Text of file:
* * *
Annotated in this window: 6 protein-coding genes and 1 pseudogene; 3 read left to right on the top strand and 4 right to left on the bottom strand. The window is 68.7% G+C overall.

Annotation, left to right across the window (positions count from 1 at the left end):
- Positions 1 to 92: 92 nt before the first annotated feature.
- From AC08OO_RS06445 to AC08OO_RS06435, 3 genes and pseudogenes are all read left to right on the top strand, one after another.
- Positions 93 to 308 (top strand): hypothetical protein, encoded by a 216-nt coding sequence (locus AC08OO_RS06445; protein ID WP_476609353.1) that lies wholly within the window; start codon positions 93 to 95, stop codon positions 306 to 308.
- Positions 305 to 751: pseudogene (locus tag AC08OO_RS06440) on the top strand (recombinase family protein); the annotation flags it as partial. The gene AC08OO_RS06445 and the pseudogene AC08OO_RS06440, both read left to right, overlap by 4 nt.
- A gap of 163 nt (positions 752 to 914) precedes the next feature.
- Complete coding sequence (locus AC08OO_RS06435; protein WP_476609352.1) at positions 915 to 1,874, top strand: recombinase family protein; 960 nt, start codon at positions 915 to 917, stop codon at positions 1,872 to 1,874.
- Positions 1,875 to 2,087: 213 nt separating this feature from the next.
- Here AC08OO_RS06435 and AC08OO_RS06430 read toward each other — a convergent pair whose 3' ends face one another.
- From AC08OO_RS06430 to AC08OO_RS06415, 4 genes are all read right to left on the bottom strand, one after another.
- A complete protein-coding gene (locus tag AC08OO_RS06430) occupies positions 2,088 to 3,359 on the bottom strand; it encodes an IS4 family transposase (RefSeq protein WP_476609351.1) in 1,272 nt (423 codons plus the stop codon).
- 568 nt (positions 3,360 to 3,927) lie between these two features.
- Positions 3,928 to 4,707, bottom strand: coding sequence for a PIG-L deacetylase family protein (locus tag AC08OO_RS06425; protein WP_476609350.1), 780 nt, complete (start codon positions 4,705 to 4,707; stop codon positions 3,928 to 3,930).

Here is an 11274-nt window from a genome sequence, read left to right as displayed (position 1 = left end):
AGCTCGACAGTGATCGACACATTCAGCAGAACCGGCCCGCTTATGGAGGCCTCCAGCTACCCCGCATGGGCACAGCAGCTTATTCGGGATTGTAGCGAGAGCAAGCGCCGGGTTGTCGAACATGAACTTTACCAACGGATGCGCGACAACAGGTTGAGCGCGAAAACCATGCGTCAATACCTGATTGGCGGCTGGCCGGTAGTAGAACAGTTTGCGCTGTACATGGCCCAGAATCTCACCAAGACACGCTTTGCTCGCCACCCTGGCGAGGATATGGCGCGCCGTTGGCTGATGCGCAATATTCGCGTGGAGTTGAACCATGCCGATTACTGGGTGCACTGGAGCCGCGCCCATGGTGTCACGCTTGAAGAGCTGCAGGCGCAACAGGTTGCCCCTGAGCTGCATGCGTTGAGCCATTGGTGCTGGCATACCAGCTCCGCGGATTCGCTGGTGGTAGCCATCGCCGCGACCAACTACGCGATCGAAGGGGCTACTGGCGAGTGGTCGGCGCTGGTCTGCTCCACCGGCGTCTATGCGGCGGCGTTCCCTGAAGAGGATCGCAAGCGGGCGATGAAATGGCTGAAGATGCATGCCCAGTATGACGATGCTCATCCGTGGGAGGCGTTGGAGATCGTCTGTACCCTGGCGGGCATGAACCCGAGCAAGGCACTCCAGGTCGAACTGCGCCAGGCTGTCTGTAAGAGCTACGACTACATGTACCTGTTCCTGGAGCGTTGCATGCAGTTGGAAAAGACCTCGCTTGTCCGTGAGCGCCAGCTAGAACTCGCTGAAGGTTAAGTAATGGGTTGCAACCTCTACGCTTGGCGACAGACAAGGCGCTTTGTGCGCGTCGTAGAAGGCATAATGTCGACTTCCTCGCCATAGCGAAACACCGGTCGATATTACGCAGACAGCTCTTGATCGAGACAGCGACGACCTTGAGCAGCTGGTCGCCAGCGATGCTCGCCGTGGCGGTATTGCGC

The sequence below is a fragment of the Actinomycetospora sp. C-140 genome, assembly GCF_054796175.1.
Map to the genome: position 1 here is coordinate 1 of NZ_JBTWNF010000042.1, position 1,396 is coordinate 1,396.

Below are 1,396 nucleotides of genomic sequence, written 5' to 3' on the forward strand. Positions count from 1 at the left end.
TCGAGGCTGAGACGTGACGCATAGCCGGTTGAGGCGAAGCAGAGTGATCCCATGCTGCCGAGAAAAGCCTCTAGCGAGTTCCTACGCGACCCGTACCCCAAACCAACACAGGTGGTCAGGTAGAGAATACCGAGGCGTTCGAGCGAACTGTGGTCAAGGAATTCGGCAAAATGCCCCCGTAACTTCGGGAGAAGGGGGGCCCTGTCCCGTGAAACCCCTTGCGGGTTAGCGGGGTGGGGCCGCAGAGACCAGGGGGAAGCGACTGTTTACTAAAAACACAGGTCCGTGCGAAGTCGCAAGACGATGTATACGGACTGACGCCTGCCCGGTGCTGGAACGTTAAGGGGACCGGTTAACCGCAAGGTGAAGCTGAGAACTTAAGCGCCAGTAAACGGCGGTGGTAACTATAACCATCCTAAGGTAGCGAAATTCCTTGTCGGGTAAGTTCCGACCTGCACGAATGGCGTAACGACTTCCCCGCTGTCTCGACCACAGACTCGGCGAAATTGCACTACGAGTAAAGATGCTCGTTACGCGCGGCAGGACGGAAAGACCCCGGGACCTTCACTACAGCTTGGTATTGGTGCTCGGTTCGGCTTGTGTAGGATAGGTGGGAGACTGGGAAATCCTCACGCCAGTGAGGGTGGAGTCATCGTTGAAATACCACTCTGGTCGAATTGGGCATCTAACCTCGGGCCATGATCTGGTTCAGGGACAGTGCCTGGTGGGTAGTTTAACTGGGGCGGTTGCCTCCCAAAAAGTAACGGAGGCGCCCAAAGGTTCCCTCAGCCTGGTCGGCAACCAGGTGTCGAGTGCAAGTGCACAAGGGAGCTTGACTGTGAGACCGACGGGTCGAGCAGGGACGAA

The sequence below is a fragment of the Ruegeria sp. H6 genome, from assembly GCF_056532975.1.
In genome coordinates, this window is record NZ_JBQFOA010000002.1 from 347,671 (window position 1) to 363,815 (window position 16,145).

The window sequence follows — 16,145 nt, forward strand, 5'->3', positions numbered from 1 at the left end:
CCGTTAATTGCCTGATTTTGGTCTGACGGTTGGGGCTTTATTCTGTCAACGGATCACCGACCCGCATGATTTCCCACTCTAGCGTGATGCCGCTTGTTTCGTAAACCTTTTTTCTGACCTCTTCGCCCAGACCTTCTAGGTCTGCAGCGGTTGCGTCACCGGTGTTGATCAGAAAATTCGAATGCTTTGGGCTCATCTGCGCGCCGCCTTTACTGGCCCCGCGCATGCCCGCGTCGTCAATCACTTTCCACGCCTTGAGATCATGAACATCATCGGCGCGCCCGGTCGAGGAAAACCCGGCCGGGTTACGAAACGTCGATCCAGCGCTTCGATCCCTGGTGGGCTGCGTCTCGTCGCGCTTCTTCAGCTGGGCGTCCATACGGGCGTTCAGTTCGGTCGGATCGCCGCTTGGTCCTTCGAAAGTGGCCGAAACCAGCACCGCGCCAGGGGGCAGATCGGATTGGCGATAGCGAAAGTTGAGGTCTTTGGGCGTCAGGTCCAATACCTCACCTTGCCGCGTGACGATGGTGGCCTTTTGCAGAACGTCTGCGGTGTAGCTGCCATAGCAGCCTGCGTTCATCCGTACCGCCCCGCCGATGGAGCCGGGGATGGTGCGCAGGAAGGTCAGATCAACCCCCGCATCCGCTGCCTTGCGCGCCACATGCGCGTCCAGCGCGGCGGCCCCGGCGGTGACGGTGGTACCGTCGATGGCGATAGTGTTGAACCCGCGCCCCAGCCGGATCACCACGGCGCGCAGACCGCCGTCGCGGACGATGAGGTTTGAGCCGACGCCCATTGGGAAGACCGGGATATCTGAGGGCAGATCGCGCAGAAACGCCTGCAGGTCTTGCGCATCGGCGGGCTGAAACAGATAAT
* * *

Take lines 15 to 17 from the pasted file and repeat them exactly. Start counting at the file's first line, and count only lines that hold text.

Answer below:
Here is an 11274-nt window from a genome sequence, read left to right as displayed (position 1 = left end):
AGCTCGACAGTGATCGACACATTCAGCAGAACCGGCCCGCTTATGGAGGCCTCCAGCTACCCCGCATGGGCACAGCAGCTTATTCGGGATTGTAGCGAGAGCAAGCGCCGGGTTGTCGAACATGAACTTTACCAACGGATGCGCGACAACAGGTTGAGCGCGAAAACCATGCGTCAATACCTGATTGGCGGCTGGCCGGTAGTAGAACAGTTTGCGCTGTACATGGCCCAGAATCTCACCAAGACACGCTTTGCTCGCCACCCTGGCGAGGATATGGCGCGCCGTTGGCTGATGCGCAATATTCGCGTGGAGTTGAACCATGCCGATTACTGGGTGCACTGGAGCCGCGCCCATGGTGTCACGCTTGAAGAGCTGCAGGCGCAACAGGTTGCCCCTGAGCTGCATGCGTTGAGCCATTGGTGCTGGCATACCAGCTCCGCGGATTCGCTGGTGGTAGCCATCGCCGCGACCAACTACGCGATCGAAGGGGCTACTGGCGAGTGGTCGGCGCTGGTCTGCTCCACCGGCGTCTATGCGGCGGCGTTCCCTGAAGAGGATCGCAAGCGGGCGATGAAATGGCTGAAGATGCATGCCCAGTATGACGATGCTCATCCGTGGGAGGCGTTGGAGATCGTCTGTACCCTGGCGGGCATGAACCCGAGCAAGGCACTCCAGGTCGAACTGCGCCAGGCTGTCTGTAAGAGCTACGACTACATGTACCTGTTCCTGGAGCGTTGCATGCAGTTGGAAAAGACCTCGCTTGTCCGTGAGCGCCAGCTAGAACTCGCTGAAGGTTAAGTAATGGGTTGCAACCTCTACGCTTGGCGACAGACAAGGCGCTTTGTGCGCGTCGTAGAAGGCATAATGTCGACTTCCTCGCCATAGCGAAACACCGGTCGATATTACGCAGACAGCTCTTGATCGAGACAGCGACGACCTTGAGCAGCTGGTCGCCAGCGATGCTCGCCGTGGCGGTATTGCGC

The sequence below is a fragment of the Actinomycetospora sp. C-140 genome, assembly GCF_054796175.1.